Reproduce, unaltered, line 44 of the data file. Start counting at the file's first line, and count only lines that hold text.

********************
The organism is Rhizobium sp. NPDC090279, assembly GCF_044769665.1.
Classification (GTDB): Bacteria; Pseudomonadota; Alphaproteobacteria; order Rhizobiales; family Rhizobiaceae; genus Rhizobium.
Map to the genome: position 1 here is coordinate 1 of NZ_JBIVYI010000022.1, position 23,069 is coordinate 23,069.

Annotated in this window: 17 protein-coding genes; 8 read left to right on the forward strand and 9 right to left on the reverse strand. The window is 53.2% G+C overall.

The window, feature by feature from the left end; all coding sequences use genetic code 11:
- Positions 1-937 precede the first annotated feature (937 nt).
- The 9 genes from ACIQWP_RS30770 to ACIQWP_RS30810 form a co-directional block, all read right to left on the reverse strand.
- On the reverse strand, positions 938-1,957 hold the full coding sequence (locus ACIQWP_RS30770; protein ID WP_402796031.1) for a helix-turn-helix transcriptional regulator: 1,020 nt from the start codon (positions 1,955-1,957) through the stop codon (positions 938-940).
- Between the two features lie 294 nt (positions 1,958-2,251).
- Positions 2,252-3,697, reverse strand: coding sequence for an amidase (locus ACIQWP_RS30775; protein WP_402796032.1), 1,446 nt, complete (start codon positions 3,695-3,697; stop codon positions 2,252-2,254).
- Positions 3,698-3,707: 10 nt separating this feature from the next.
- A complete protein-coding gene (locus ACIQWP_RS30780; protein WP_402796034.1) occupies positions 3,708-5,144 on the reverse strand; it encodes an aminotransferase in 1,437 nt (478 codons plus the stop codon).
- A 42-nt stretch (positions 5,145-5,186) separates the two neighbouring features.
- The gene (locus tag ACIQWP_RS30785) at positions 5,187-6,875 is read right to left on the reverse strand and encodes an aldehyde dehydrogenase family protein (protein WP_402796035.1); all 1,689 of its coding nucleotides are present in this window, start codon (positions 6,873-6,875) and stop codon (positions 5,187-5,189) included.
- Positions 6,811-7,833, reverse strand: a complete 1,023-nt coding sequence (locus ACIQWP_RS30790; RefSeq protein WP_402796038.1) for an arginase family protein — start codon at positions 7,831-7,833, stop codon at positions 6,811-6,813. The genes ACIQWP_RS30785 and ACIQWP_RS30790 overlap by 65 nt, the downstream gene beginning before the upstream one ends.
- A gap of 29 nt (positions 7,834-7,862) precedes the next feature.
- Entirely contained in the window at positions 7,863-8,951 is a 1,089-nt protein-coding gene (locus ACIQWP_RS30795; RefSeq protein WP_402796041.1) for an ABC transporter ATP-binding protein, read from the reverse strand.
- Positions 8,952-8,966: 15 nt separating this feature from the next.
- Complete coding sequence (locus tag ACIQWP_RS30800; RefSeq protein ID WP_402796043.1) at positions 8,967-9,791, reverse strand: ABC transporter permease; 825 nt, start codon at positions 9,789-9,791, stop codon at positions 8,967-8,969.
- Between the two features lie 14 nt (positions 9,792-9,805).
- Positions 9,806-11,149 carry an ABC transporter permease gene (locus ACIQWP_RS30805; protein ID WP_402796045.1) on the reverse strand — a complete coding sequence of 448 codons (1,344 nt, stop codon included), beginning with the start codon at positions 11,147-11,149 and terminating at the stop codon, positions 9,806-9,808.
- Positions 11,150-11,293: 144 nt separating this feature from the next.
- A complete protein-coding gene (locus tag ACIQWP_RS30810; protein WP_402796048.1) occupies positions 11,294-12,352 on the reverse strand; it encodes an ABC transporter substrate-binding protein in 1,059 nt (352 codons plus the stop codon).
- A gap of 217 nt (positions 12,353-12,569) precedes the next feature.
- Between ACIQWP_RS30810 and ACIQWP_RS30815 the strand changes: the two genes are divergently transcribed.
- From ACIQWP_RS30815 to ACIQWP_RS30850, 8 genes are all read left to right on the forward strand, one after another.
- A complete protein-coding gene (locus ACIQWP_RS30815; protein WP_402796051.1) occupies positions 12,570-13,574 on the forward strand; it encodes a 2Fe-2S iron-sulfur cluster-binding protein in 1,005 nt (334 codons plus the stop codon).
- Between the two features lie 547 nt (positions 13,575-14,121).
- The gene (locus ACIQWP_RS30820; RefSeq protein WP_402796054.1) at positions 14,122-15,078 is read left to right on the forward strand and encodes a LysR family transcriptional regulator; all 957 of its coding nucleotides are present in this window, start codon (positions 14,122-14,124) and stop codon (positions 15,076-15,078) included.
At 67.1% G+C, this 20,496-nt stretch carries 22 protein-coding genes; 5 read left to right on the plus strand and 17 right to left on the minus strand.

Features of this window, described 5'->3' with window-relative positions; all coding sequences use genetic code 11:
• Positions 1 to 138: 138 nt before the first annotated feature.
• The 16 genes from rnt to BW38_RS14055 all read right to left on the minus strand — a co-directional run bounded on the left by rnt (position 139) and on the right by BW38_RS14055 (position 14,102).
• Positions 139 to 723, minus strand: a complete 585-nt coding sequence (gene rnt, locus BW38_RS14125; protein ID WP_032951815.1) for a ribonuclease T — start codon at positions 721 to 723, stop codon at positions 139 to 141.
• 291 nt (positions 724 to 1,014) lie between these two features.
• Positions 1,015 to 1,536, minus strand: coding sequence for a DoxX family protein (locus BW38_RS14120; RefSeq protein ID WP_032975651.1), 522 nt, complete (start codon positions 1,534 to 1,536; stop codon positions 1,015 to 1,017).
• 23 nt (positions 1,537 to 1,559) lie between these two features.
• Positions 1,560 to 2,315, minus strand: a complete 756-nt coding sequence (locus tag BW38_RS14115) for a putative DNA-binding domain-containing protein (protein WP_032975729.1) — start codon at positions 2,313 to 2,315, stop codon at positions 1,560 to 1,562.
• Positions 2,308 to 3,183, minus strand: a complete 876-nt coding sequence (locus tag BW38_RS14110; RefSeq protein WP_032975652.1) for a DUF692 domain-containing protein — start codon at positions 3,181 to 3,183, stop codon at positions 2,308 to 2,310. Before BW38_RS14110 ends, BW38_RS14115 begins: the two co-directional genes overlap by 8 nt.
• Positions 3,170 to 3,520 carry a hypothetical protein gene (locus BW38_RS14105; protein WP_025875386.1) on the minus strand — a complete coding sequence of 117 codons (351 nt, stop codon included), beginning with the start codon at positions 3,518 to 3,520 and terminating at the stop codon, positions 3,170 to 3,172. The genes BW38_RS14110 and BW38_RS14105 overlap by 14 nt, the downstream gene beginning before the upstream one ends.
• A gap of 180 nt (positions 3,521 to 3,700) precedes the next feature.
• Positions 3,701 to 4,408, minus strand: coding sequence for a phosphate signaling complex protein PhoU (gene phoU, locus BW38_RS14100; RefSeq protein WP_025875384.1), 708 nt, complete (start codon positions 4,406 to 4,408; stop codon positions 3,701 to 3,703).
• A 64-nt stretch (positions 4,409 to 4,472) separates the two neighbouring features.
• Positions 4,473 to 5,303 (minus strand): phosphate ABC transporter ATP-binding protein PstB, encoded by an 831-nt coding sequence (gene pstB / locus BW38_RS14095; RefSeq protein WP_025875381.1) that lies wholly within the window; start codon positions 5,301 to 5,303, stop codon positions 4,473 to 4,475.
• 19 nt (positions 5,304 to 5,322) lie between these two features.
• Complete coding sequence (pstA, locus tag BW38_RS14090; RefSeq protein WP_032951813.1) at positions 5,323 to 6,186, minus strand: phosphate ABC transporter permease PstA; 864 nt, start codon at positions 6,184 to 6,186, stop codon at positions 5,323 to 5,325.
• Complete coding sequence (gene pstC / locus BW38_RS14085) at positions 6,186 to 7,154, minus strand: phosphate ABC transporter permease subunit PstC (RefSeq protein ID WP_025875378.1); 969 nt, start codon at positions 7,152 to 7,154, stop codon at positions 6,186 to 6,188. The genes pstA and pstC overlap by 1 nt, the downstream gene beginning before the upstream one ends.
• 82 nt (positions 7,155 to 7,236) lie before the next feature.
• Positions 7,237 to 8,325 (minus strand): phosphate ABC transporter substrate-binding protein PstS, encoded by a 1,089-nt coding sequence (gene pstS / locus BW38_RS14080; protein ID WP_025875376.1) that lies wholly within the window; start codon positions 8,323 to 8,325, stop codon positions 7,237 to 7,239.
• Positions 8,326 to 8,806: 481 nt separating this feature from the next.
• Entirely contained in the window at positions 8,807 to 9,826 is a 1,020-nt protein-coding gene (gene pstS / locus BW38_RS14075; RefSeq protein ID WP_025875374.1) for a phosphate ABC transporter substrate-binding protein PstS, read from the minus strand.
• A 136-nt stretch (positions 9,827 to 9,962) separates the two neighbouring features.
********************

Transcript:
• Positions 4,473 to 5,303 (minus strand): phosphate ABC transporter ATP-binding protein PstB, encoded by an 831-nt coding sequence (gene pstB / locus BW38_RS14095; RefSeq protein WP_025875381.1) that lies wholly within the window; start codon positions 5,301 to 5,303, stop codon positions 4,473 to 4,475.